Cool is Overrated
Marketers don’t have to go far to find insights about Gen Z, as many of them are part of the generation themselves. At Vero, 75% of team members are aged under 30. Some common themes that came up when they researched their peers to build strategies for brands were that members of Gen Z are fluent in digital technology, open to new and unique experiences, and willing to spend large sums of money on entertainment like idol concerts.
Lan Trang Nguyen, a Junior Strategic Planner at Vero and member of Gen Z, highlights how challenging engaging with this audience can be: “Gen Z wants to express their personal identities, but that doesn’t necessarily mean that they will spend more trying to express themselves.”
“A lot of my friends do not spend more because products help to show that they are ‘cool ngầu’ or trendy,” Nguyen says. “They choose to buy from Muji, Lock’n’Lock, or Uniqlo not because of the brand names alone, but because of their products’ high quality and durability.”
Gen Z is Diverse, Multi-Faceted, and Multi-dimensional
We asked our team whether they felt that reports they’ve read on the different generations were accurate. Our team noted that reports tend to focus on behaviors on social media platforms or give a very broad overview of a particular generation.
“Generations are grouped, but there’s no information about different cultural subgroups or alternative lifestyle choices,” says Lan Trang. “In most of the reports that I have read, generations are grouped and describe Gen Z, or Gen Y as uniform monoliths with similar backgrounds, values, and beliefs, which isn’t true. Where are the reports on Gen Z’s indie music fans or Millennials on TikTok?”
What Can Brands Do to Stay Relevant?
Brands today may need more help figuring out how to stay relevant to a Gen Z audience.
“The most relevant brands to me are those connected to my lifestyle,” says Lan Trang. “We see a lot of brands trying to communicate beliefs and values on topics like the younger generation reaching their potential or building a brighter future. Other brands want to join you on a journey to break social stereotypes or embrace traditional culture. While these may be good branding campaigns, they’re no substitute for good quality products that improve our lives. Above all else, brands should prioritize the value their products bring to people’s lives. From there, you can build relevancy and story.”
At Vero, this is how we approach our campaigns and brand-building. “We always seek to define a particular persona of our target audience (consumers most likely to resonate with our client’s brand) that includes psychographic traits and their interests, concerns, and challenges. From there, we define the values that the brand can offer and build our messaging around those values,” says Nguyen.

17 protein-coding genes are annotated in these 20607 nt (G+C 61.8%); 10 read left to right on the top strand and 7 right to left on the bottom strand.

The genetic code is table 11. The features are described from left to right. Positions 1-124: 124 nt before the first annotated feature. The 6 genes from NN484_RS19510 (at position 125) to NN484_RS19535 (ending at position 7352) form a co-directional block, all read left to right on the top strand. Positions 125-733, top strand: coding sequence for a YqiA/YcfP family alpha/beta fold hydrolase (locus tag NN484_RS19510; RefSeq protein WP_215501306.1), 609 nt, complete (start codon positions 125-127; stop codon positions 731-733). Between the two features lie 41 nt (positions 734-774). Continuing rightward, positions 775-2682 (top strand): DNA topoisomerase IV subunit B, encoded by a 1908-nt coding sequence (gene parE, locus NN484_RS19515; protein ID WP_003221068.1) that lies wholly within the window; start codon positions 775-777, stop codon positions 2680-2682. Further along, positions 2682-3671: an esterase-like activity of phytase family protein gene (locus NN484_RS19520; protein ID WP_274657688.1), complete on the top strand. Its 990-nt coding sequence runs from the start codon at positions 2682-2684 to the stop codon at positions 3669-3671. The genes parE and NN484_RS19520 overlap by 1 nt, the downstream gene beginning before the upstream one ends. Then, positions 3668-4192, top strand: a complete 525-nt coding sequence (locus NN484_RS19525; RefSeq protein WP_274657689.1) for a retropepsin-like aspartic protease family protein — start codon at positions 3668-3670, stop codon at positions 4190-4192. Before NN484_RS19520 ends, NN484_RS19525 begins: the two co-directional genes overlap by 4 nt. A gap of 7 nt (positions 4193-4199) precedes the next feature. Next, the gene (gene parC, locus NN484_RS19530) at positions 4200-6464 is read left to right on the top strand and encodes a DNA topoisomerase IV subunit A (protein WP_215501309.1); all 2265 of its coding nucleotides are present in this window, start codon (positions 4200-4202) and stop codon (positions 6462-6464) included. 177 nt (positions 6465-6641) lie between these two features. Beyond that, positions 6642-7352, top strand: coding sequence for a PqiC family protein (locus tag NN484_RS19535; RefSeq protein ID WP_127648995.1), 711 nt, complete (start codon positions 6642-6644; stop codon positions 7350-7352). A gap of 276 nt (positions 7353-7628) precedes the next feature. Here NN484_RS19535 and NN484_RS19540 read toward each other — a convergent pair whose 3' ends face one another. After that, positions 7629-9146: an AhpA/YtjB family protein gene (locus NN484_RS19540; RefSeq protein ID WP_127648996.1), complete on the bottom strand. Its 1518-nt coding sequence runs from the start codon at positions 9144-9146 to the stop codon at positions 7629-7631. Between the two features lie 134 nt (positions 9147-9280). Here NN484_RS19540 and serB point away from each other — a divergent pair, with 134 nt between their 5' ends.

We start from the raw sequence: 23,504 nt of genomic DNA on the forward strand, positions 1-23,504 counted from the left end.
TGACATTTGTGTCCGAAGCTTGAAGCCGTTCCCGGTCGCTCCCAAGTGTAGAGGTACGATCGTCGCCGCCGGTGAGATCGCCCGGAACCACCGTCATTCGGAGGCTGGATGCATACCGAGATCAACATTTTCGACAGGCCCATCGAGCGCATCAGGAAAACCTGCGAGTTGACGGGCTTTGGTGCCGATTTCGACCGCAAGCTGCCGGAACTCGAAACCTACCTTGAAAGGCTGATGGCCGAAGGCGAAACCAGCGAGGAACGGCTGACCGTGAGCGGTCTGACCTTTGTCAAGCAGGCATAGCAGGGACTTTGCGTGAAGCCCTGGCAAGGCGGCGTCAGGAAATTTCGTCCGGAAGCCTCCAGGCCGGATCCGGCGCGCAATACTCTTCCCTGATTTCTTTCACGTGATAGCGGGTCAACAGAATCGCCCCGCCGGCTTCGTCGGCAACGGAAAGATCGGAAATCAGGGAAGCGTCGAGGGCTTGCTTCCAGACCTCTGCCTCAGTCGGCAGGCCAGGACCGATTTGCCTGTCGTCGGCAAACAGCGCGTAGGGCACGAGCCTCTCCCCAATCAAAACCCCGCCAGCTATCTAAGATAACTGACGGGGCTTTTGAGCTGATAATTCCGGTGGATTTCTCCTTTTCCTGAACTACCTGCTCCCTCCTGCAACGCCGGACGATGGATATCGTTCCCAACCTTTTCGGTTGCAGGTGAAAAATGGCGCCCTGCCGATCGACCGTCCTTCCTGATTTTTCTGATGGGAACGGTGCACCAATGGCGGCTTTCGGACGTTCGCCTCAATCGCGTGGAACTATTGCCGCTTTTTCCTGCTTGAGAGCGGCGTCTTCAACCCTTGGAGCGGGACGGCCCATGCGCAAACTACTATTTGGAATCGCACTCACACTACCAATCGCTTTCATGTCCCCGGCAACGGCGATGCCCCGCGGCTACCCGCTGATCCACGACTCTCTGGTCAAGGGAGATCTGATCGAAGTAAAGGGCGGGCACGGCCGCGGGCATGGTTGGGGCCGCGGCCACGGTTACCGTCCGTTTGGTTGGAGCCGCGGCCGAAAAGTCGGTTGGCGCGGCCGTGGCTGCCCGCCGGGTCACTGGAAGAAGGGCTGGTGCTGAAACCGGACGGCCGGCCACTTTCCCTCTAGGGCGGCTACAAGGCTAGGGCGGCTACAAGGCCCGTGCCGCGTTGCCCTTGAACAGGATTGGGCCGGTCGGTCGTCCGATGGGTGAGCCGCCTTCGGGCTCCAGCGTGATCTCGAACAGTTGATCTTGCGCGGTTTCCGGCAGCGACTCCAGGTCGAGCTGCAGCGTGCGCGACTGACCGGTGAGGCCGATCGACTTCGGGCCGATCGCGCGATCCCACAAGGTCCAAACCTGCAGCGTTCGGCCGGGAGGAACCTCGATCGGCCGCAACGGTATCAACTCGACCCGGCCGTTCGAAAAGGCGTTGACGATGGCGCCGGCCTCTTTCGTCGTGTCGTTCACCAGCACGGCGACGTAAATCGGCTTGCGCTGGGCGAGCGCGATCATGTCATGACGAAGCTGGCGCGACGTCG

When brands consider the messaging that makes them relevant to Gen Z, we see a few ‘brand distinction criteria’ come up again and again:
- (Pop-)Culturally aware
- Challenging the status quo
- Supporting meaningful living
- Open to everyone
While these criteria are noble in purpose and mission, are they especially relevant to Gen Z?
“These are effective at creating a loveable brand, but the core of a brand’s distinctiveness should come from its products,” says Nguyen. “Not every brand needs to follow a trend just because it’s trending. For instance, when Vietnamese rap was on the rise, we saw a lot of brands integrating rap music into their communications. As a result, this technique stopped being distinctive. Trendy messaging only works if the brand’s products or services relate to the trend. For example, one laundry detergent brand sought to disrupt the norms of parenting by encouraging moms to allow their kids to get dirty. To me, this was successful because of how well it highlighted the role of the product.”
Brands looking to expand internationally will also need to overcome the additional challenge of local differences. “The ASEAN region is iconic for its cultural diversity. Understanding different ethnicities, cultures, and traditions in Myanmar, Thailand, Vietnam, Indonesia, or the Philippines is crucial when entering the market,” says Lan-Trang Nguyen.
“Brands should look carefully at how local people live and consider how their product or service can be helpful, and they should do this for each of the distinctive cultures among ASEAN countries. To stay relevant, brands should consider their role and values and how this can contribute to local culture or show appreciation for the country’s diversity.”
“As a comms professional, it can be convenient to think about groups of people using general categories. But those are just a starting point,” Lan Trang adds. “While we may share some similarities and differences, those don’t justify stereotypes. Brands should ask detailed, human-centric questions to complement their reports and data if they want to build a clearer picture of their audience.”